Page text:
• Other issues

    • Alternatives to war  Embargoes

    • War for health?

  • Discussion

    • Ethical dilemmas

    • What role would you play?


During conflict medical impartiality
During Conflict: Medical Impartiality

  • Historical records suggest preferential treatment of ‘friends’ over ‘enemies’ during times of conflict

  • Nurses (F. Nightingale and D. Dix)

    • Started the impartiality movement  treating all equally

    • Roots of medical personnel seen as neutral not taking part in war


During conflict medical impartiality cont
During Conflict: Medical Impartiality (cont.)

  • Henri Dunant – founder of Red Cross (ICRC)

    • 1959 observed Battle of Solferino

    • Organized medical services for Austrian and French wounded

    • First Geneva Convention (1864) formed ICRC – signatories to document agreed to impartiality and neutrality

    • Won First Nobel Prize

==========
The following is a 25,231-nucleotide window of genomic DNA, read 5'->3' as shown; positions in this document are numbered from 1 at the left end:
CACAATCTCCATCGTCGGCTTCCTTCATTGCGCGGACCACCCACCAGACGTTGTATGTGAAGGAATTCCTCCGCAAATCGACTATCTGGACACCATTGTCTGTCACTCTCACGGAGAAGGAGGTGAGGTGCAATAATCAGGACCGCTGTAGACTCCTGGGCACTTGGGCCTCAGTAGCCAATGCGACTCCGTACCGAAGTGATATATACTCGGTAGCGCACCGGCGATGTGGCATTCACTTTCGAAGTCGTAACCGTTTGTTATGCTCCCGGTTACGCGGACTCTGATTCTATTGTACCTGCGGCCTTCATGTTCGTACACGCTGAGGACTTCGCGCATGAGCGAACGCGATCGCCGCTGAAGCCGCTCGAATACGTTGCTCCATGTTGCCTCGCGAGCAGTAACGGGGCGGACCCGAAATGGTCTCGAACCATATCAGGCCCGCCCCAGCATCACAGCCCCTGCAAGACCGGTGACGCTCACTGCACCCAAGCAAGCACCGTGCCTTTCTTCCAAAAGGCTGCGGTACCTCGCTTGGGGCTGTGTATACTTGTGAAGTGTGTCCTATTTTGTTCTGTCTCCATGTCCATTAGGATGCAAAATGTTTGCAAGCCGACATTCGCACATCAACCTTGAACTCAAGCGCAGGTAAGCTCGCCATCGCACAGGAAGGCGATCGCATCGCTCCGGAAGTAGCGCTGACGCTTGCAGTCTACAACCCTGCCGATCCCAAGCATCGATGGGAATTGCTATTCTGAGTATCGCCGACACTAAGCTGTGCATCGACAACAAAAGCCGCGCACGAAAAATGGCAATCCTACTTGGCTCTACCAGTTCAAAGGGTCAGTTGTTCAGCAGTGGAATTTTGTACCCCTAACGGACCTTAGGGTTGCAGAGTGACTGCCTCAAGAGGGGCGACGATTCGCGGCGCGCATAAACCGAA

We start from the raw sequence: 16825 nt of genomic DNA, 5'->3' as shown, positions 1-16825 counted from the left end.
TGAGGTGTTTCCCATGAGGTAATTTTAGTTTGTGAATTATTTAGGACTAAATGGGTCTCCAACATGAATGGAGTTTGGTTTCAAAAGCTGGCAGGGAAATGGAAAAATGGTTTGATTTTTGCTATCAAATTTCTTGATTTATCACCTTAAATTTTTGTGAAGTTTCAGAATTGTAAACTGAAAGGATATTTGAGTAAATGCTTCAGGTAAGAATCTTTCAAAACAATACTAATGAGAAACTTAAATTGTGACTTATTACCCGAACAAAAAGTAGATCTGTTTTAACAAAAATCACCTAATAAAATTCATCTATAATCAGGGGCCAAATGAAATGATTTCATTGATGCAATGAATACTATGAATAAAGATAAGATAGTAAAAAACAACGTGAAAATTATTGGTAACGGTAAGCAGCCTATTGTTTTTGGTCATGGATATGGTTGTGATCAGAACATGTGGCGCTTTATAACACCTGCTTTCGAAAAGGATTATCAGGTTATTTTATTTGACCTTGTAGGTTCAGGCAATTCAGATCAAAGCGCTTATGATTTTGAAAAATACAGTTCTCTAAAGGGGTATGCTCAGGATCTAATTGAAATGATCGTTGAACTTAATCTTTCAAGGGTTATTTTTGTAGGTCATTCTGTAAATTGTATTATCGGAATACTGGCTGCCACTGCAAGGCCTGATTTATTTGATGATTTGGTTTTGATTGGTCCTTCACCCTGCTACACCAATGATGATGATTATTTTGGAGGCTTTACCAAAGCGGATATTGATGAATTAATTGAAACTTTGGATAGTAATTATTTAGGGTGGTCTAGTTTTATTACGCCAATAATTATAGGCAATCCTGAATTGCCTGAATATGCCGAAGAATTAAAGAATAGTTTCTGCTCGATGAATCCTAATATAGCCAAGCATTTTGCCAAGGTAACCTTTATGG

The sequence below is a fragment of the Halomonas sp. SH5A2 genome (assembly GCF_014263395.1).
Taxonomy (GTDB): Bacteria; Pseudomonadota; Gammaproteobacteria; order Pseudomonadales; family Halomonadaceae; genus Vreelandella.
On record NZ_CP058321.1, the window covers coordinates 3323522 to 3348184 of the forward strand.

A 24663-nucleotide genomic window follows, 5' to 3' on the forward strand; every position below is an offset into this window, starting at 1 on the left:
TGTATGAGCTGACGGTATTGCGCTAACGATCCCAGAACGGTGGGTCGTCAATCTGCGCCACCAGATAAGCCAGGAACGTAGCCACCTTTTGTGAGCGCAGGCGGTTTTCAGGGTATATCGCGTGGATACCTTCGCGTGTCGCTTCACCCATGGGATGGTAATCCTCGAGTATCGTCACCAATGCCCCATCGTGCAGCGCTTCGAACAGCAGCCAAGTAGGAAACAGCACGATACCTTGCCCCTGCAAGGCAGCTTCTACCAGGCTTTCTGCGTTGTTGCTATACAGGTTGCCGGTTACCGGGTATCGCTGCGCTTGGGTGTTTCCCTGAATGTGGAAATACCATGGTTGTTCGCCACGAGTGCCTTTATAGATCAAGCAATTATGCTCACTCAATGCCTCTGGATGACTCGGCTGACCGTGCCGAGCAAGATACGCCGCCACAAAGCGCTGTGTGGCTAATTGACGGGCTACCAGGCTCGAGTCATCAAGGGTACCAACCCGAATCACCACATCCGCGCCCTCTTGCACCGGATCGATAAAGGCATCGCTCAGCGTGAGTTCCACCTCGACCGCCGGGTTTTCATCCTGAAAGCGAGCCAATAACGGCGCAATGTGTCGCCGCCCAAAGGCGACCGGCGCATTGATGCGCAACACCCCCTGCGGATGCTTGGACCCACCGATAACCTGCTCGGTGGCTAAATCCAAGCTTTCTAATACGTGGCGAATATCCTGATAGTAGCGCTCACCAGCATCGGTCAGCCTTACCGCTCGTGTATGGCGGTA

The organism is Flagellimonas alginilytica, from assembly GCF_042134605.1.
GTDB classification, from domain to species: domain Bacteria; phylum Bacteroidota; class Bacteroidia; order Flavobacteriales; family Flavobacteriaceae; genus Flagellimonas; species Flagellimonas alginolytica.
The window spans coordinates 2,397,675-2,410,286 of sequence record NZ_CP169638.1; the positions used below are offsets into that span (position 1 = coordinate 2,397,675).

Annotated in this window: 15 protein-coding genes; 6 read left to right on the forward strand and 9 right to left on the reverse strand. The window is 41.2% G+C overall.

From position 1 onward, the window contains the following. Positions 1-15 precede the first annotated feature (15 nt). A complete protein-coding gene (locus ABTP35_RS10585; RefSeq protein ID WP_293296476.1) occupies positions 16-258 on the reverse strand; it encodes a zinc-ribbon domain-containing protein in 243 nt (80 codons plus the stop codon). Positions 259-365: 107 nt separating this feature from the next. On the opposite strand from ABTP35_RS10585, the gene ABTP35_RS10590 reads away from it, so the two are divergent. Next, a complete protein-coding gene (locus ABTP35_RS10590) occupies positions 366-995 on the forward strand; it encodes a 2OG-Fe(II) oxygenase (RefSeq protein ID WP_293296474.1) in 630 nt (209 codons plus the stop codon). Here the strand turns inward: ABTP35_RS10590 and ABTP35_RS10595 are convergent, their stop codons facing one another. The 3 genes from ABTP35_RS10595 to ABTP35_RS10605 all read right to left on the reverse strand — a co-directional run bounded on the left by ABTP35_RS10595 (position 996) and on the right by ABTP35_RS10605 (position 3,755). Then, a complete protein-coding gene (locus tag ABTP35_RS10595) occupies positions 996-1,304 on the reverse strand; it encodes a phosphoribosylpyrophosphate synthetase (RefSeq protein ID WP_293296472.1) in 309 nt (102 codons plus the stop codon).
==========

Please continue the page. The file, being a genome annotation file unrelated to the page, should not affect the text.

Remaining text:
During conflict medical impartiality cont1
During Conflict: Medical Impartiality (cont.)

  • Humanitarian vs. Human Rights Law

  • Humanitarian  indicates behavior for parties during war in relation to people at mercy of the conflict

  • Human rights  the rights of individuals to treatment by or protection from government abuses


During conflict medical impartiality cont2
During Conflict: Medical Impartiality (cont.)

  • Four Geneva Protocols (1864-1949) plus 2 provisions – Humanitarian law

  • Humane treatment for all persons (not hostile)

  • Medical workers not punished for providing care to all (Medical Neutrality)

  • Access to those in need  Article 3: impartial humanitarian bodies allowed to offer services (ICRC)

  • Impartiality of treatment

  • Medical workers bear light arms

  • Attacks on civilians prohibited


During conflict international committee for the red cross
During Conflict: International Committee for the Red Cross

  • ICRC fundamental principles: humanity, impartiality,neutrality, independence

  • Independence – in the face of power makes humanitarian presence acceptable to warring parties

  • Independence – abstain